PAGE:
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Re: backup_calculate_cluster_size does not consider source

From: Max Reitz
Subject: Re: backup_calculate_cluster_size does not consider source
Date: Wed, 6 Nov 2019 12:37:36 +0100
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On 06.11.19 12:22, Max Reitz wrote:
> On 06.11.19 12:18, Dietmar Maurer wrote:
>>> And if it issues a smaller request, there is no way for a guest device
>>> to tell it “OK, here’s your data, but note we have a whole 4 MB chunk
>>> around it, maybe you’d like to take that as well...?”
>>> I understand wanting to increase the backup buffer size, but I don’t
>>> quite understand why we’d want it to increase to the source cluster size
>>> when the guest also has no idea what the source cluster size is.
>> Because it is more efficent.
> For rbd.

Let me elaborate: Yes, a cluster size generally means that it is most
“efficient” to access the storage at that size.  But there’s a tradeoff.
 At some point, reading the data takes sufficiently long that reading a
bit of metadata doesn’t matter anymore (usually, that is).

There is a bit of a problem with making the backup copy size rather
large, and that is the fact that backup’s copy-before-write causes guest
writes to stall.  So if the guest just writes a bit of data, a 4 MB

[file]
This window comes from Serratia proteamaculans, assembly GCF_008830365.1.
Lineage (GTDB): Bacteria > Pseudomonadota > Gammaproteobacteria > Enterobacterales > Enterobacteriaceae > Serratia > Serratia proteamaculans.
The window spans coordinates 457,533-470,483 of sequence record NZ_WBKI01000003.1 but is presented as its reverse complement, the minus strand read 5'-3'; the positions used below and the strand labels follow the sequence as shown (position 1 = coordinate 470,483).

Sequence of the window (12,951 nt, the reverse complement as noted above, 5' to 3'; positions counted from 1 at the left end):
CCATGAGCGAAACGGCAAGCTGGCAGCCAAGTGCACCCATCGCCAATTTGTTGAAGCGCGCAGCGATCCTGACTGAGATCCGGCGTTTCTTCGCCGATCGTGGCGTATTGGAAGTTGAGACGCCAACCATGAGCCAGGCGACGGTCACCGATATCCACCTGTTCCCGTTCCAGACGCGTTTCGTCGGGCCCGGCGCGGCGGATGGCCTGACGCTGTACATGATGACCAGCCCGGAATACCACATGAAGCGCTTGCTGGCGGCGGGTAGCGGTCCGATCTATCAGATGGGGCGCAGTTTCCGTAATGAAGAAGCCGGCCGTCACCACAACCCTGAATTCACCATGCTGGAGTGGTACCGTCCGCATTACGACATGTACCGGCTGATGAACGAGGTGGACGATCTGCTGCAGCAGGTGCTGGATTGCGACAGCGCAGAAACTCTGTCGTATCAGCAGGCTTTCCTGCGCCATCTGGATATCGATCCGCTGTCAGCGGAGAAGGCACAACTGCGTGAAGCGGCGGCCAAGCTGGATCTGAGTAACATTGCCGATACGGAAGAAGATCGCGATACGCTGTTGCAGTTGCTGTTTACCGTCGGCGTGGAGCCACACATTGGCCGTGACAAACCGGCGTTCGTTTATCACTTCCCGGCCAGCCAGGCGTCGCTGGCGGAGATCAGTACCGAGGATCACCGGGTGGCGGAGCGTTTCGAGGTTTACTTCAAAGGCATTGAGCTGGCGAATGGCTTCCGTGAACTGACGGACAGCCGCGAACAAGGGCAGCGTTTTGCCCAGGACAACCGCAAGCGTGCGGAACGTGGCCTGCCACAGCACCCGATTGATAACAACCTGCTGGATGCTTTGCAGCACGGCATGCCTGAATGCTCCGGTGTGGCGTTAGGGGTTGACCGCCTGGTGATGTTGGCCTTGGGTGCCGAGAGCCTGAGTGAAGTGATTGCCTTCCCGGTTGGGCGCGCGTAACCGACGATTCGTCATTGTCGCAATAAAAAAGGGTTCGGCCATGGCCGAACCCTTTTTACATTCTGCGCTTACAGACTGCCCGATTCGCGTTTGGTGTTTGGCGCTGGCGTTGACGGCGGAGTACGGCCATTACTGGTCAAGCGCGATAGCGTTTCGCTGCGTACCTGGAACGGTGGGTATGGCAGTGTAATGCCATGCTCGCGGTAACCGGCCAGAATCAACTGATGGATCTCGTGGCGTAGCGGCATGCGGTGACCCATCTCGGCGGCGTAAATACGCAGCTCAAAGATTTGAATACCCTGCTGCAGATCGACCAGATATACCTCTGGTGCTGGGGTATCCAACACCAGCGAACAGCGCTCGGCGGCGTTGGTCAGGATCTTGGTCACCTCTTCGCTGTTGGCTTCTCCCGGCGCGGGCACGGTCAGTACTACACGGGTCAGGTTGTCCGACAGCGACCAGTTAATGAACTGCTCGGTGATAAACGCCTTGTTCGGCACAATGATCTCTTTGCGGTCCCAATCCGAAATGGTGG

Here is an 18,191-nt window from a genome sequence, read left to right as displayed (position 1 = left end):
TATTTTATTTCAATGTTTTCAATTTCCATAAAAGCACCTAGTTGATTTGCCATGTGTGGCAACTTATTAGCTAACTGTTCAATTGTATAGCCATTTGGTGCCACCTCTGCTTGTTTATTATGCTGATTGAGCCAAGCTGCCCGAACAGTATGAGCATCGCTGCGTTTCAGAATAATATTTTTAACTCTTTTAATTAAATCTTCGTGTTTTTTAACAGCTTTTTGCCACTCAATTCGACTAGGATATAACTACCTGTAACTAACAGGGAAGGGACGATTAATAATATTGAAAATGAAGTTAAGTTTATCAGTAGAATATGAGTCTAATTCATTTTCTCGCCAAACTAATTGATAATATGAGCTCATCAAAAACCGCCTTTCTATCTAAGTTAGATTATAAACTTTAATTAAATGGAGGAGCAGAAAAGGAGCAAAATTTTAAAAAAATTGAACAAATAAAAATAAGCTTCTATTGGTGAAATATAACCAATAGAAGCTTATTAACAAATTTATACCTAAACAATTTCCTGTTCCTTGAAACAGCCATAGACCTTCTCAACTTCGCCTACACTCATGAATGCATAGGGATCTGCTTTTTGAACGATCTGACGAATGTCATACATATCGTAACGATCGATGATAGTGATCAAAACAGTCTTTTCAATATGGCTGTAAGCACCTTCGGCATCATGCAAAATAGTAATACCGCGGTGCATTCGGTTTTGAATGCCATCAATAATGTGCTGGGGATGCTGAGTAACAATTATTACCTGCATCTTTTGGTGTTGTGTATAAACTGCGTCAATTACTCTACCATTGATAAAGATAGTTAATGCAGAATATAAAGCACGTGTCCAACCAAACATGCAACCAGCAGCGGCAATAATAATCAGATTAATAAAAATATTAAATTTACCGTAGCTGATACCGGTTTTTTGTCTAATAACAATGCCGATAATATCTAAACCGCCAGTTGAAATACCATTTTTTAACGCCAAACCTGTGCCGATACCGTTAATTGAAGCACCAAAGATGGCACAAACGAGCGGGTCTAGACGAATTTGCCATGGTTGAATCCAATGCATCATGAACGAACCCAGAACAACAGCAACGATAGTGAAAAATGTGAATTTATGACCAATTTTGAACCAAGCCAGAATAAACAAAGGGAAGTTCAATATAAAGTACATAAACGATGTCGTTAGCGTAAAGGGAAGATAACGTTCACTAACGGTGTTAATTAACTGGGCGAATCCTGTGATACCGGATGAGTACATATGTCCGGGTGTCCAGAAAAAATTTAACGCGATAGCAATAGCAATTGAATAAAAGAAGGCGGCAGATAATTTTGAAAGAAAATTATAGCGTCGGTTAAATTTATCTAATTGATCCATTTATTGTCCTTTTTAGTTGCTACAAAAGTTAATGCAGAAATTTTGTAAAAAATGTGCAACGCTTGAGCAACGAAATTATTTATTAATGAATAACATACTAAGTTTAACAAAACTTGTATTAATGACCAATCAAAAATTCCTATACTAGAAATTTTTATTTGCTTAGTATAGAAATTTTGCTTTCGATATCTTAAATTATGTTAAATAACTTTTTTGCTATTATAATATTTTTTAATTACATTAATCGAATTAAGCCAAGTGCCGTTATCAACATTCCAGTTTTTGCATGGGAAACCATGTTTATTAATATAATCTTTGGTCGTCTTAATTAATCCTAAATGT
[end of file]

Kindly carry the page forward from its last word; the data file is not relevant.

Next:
buffer size may mean that in the background it will have to wait for 4
MB of data to be copied.[1]

Hm.  OTOH, we have the same problem already with the target’s cluster
size, which can of course be 4 MB as well.  But I can imagine it to
actually be important for the target, because otherwise there might be
read-modify-write cycles.

But for the source, I still don’t quite understand why rbd has such a
problem with small read requests.  I don’t doubt that it has (as you
explained), but again, how is it then even possible to use rbd as the
backend for a guest that has no idea of this requirement?  Does Linux
really prefill the page cache with 4 MB of data for each read?


[1] I suppose what we could do is decouple the copy buffer size from the
bitmap granularity, but that would be more work than just a MAX() in

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